I have heard good stories about products that tree care companies have tried to re-condition saline soils. Personally, I have always thought that treatments would be counter productive because even if the soil could be de-salinized during the growing season, the roads will be salted again throughout the winter.
Run-off from road salts should always be considered when looking at locations of tree planting.
Yes, weed killer can most certainly damage or kill your trees and shrubs. Most herbicides on the market have nasty chemicals in them that number one homeowners shouldn’t really be allowed to purchase and number two if used incorrectly destroy a landscape. Unfortunately, lawn care companies are usually who the blame falls on. It is always a safer bet to use a tree service company that provides lawn care service.
Quality tree service companies that provide quality and safe lawn care that Great Western Tree Care is happy to recommend if you like to shop local.
I am tired of seeing herbicide damage to our customers trees and shrubs because lawn care companies are unwilling to pay a higher cost for products that DO NOT harm plants. This is the main reason that Great Western Tree Care has implemented a lawn care division. We do not sacrifice quality for increased revenue. We will be applying safe products that will not damage soil biology and surrounding vegetation.
This is a great question. Over the past five years we have paid attention to what species are doing better than others.
- Maple: Highland Park, Rocky Mountain Glow, Slate Street, Rugged Ridge, Emerald Queen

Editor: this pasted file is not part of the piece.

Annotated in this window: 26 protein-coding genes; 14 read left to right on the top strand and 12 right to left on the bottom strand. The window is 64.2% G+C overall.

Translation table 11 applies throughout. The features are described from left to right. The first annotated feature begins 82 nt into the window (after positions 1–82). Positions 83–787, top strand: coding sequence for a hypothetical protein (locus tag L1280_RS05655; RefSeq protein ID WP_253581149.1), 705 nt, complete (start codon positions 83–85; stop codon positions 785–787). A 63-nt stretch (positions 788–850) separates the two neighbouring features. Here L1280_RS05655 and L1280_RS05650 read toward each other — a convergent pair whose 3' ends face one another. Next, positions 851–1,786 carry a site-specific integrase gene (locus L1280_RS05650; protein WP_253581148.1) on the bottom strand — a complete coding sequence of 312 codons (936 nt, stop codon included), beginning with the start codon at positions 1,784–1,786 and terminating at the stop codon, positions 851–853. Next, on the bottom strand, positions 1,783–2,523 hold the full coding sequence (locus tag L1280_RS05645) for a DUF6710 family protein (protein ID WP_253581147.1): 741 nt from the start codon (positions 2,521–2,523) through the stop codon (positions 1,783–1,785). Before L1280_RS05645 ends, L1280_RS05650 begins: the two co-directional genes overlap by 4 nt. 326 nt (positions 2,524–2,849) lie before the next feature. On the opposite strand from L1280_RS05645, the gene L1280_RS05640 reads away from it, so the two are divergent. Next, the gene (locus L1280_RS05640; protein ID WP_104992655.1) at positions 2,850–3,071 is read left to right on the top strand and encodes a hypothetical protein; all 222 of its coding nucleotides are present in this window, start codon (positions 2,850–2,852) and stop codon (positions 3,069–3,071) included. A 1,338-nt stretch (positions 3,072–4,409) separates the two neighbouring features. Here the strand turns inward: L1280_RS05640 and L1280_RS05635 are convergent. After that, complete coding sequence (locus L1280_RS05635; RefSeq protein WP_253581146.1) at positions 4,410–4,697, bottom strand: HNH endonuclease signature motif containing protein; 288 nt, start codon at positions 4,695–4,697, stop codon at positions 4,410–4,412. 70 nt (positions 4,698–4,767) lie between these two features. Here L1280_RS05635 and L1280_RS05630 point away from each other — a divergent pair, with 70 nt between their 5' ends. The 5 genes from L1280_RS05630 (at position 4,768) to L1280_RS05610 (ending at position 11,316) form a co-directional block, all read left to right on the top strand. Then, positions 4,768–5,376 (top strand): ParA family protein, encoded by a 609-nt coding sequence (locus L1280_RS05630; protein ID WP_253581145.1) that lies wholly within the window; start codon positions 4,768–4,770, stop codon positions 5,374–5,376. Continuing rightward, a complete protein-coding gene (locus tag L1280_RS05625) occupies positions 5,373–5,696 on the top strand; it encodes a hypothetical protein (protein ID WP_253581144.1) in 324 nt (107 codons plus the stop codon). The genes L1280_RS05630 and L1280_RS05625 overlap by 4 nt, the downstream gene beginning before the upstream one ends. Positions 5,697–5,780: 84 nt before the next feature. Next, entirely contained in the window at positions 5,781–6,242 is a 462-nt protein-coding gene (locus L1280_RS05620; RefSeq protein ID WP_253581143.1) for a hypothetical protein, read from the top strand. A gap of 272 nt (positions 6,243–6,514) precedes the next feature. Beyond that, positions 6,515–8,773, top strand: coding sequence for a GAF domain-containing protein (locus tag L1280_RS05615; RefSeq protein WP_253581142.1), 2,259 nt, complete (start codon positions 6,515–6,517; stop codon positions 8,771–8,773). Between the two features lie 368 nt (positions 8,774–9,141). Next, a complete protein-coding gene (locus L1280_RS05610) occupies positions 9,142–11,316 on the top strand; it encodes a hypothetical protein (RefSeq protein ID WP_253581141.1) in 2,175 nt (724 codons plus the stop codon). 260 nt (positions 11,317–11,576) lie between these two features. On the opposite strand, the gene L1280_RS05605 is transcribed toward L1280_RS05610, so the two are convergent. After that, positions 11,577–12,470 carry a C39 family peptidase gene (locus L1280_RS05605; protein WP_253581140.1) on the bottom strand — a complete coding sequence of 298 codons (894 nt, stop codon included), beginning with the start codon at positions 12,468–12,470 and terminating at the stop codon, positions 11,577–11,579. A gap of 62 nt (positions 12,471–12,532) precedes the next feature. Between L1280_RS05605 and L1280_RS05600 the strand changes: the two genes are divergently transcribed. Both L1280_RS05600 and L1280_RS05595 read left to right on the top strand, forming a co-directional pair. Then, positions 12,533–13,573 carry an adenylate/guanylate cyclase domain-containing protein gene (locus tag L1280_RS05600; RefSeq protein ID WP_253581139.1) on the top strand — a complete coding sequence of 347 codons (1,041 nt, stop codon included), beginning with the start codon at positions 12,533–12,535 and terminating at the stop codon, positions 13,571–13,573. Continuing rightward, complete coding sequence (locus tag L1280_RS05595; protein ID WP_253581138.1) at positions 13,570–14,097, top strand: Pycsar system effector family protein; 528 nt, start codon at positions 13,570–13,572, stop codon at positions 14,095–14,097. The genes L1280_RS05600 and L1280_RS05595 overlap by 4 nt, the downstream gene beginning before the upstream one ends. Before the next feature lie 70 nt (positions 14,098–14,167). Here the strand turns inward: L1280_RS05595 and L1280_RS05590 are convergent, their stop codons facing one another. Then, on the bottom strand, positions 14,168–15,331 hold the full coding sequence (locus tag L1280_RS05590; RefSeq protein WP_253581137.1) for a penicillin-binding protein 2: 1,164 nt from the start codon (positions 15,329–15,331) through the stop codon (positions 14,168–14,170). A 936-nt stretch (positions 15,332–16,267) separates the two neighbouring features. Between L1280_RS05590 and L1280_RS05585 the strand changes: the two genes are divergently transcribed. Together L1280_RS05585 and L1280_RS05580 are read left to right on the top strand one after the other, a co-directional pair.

- Elm: Accolade, Patriot, Heritage
- Oak: Bur, Street Spire, Northern Red
- Flowering: Radiant Red Crabapple, Indian Magic Crabapple, Spring Snow Crabapple, Chanticleer Pear, Russian Hawthorne
- Pine: Ponderosa, Pinon
- Spruce: Hoopsii, Engelman
- Other: Plains Cottonwood, Tulip, Hornbeam, Buckeye
- Maple: Autumn Blaze, Redpoint, Sienna Glenn, Fall Fiesta
- Elm: Princeton
- Oak: Columnar, English
- Flowering: Cockspur Hawthorne, Winter King Hawthorne
- Pine: Austrian, Scots, Vanderwolf, Bosnian
- Spruce: Norway, Columnar, Alberta, Colorado Blue
- Other: Locust (all), Linden (all), Hackberry, Coffee, Aspen, Birch
Planting along the front range is becoming more and more difficult. Heat indexes in the city often burn them and winter elements often desiccate them. Our soil, especially south of Denver is difficult to say the least. In Douglas County the soil has become a true enemy. If you are interested in tree planting, it is wise to hire a tree company that plants in house. Typically, they will have a certified Arborist on staff that is qualified to help you pick the right location and the right tree.
Step one in developing a healthy tree is planting it and unfortunately it is done incorrectly about 90% of the time. Great Western Tree Care has a dedicated planting division that would love to help. CALL NOW
Yes, we accept all major forms of credit cards. You can pay online when your invoice is emailed to you. We also accept checks and cash. No bitcoin
We also have the option for payment plans and financing for larger expensive jobs.
The software program we use Singleops makes navigating payment simple for our customers.